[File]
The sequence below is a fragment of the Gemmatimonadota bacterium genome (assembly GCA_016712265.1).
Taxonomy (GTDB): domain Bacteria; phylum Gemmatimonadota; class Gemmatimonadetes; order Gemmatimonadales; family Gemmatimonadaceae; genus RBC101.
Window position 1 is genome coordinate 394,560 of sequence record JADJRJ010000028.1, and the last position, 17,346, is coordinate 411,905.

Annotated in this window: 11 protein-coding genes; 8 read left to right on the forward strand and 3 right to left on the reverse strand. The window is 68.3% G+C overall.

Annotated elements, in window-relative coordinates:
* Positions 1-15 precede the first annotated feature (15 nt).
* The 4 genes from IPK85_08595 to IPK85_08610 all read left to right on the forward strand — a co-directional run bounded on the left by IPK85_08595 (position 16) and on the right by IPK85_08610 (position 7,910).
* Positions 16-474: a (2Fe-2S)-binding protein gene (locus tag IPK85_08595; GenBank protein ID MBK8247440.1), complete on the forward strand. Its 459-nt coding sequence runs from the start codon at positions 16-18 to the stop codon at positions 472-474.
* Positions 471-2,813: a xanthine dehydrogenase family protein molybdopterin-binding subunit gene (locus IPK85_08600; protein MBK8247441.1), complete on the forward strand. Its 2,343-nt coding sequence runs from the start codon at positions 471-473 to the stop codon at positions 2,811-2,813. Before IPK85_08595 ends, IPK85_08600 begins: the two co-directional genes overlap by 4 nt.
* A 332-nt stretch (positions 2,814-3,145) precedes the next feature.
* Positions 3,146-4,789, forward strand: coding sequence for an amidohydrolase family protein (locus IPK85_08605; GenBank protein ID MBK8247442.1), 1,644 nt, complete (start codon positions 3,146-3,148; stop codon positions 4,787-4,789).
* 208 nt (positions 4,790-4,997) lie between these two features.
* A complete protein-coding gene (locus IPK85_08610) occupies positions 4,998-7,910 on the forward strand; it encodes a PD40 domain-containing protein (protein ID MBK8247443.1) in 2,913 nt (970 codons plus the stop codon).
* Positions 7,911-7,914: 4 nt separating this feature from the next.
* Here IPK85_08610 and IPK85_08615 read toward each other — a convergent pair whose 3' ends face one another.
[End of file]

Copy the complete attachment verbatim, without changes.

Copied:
The sequence below is a fragment of the Gemmatimonadota bacterium genome (assembly GCA_016712265.1).
Taxonomy (GTDB): domain Bacteria; phylum Gemmatimonadota; class Gemmatimonadetes; order Gemmatimonadales; family Gemmatimonadaceae; genus RBC101.
Window position 1 is genome coordinate 394,560 of sequence record JADJRJ010000028.1, and the last position, 17,346, is coordinate 411,905.

Annotated in this window: 11 protein-coding genes; 8 read left to right on the forward strand and 3 right to left on the reverse strand. The window is 68.3% G+C overall.

Annotated elements, in window-relative coordinates:
* Positions 1-15 precede the first annotated feature (15 nt).
* The 4 genes from IPK85_08595 to IPK85_08610 all read left to right on the forward strand — a co-directional run bounded on the left by IPK85_08595 (position 16) and on the right by IPK85_08610 (position 7,910).
* Positions 16-474: a (2Fe-2S)-binding protein gene (locus tag IPK85_08595; GenBank protein ID MBK8247440.1), complete on the forward strand. Its 459-nt coding sequence runs from the start codon at positions 16-18 to the stop codon at positions 472-474.
* Positions 471-2,813: a xanthine dehydrogenase family protein molybdopterin-binding subunit gene (locus IPK85_08600; protein MBK8247441.1), complete on the forward strand. Its 2,343-nt coding sequence runs from the start codon at positions 471-473 to the stop codon at positions 2,811-2,813. Before IPK85_08595 ends, IPK85_08600 begins: the two co-directional genes overlap by 4 nt.
* A 332-nt stretch (positions 2,814-3,145) precedes the next feature.
* Positions 3,146-4,789, forward strand: coding sequence for an amidohydrolase family protein (locus IPK85_08605; GenBank protein ID MBK8247442.1), 1,644 nt, complete (start codon positions 3,146-3,148; stop codon positions 4,787-4,789).
* 208 nt (positions 4,790-4,997) lie between these two features.
* A complete protein-coding gene (locus IPK85_08610) occupies positions 4,998-7,910 on the forward strand; it encodes a PD40 domain-containing protein (protein ID MBK8247443.1) in 2,913 nt (970 codons plus the stop codon).
* Positions 7,911-7,914: 4 nt separating this feature from the next.
* Here IPK85_08610 and IPK85_08615 read toward each other — a convergent pair whose 3' ends face one another.